Adam Kaufman:
During the first season of Up2 podcast, I had several companies and entrepreneurs approach me about potential partnerships, but I'm really selective before choosing to do something like that. One choice we did make happily is to partner with VividFront, a full service digital marketing and website design agency based in Cleveland, that works with both local and national brands. They've built their entire client base on referrals, and they've won a lot of awards including the 2019 Ink Magazine Top 5000 Fastest Growing Companies, NorthCoast's Top Places To Work, and several others. They're known for their talent, they're known for their creativity, they're known for their culture, a firm I like before we agreed to partner together for this show. Check out vividfront.com, or you can email me and I'll introduce you to their dynamic leader, Andrew Spott.

Adam Kaufman:
Scott Wolstein, welcome to Up2.

Scott Wolstein:
Happy to be here.

Adam Kaufman:
What have you been up to?

Scott Wolstein:
Just enjoying life, you know. Trying to develop some real estate in Cleveland, and also trying to buy back some of the real estate I left years ago from my old company, so I've been pretty busy.

Adam Kaufman:
I'm so grateful that we were able to spend a little bit of time together today; I know even this evening you have some other commitments. So, one of my mentors, Scott, often talks about we're all born into somebody else's story. Whose story were you born into?

Scott Wolstein:
Well, I was born into a family with a self-made man, who was very charismatic. My dad was a really interesting, bigger than life figure. He had a very different life than I had; he grew up in a poor family in Cleveland, his dad was a cloth cutter at a clothing factory for Dalton Dalton, I think was the company, and he enlisted in the Navy out of high school. He went to college on the GI plan for two years at Cleveland College at night while he worked for my grandfather and my uncle during the day, and he built a very, very successful business and created a fortune from his own bootstraps.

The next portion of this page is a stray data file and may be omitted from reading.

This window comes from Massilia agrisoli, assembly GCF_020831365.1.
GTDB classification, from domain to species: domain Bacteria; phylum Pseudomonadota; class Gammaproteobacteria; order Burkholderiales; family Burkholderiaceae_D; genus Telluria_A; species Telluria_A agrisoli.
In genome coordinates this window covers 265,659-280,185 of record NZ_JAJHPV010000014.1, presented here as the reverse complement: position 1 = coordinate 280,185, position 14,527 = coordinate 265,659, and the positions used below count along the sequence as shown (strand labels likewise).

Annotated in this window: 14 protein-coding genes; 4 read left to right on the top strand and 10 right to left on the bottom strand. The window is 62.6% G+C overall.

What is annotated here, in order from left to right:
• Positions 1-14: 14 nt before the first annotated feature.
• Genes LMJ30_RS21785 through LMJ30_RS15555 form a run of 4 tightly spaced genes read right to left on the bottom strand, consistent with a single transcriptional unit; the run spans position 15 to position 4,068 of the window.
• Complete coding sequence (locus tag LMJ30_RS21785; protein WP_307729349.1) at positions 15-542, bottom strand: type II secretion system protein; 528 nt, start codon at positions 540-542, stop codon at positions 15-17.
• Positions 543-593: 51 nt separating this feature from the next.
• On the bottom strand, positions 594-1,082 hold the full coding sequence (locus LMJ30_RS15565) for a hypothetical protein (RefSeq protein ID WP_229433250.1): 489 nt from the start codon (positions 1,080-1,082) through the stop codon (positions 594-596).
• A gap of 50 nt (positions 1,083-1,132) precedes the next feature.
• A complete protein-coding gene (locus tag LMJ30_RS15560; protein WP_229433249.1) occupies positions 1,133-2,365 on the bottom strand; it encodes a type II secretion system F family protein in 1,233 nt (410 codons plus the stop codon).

Scott Wolstein:
You know, I had a little different story. I was able to go to a nice suburban high school in Beechwood and then Hawkins School, and as you said, you know, the Wharton School and University of Michigan. I had parents who could afford to pay my tuition, so very, very different life paths. But we did end up doing a lot of fun things together.

Adam Kaufman:
Well, this is already the humble you coming out, because I know many people, and I'm certain you do too... There are plenty of affluent children of successful parents who still don't accomplish much with their own lives, yet you had this drive to create your own story. Do you think that came from your parents, or was that just how you were wired?

Scott Wolstein:
I think it's a little of both. You know, I think observing my dad and seeing the drive that he had to succeed, and he was a great motivator. I remember when I played high school basketball, he never thought I shot enough. He said, "You need to show more desire," and that was the kind of motivation I got from him, you know. It finally got the point where I said, "Dad, you know what, if you don't like the way I play, don't come to the game." The next game, he didn't come, and I think I hit 12 out of 20 from the field, scored 24 points, was leading score in the game, and called him out to the game. He said, "How'd it go?" I told him, and he couldn't have been more upset that he missed it. But he-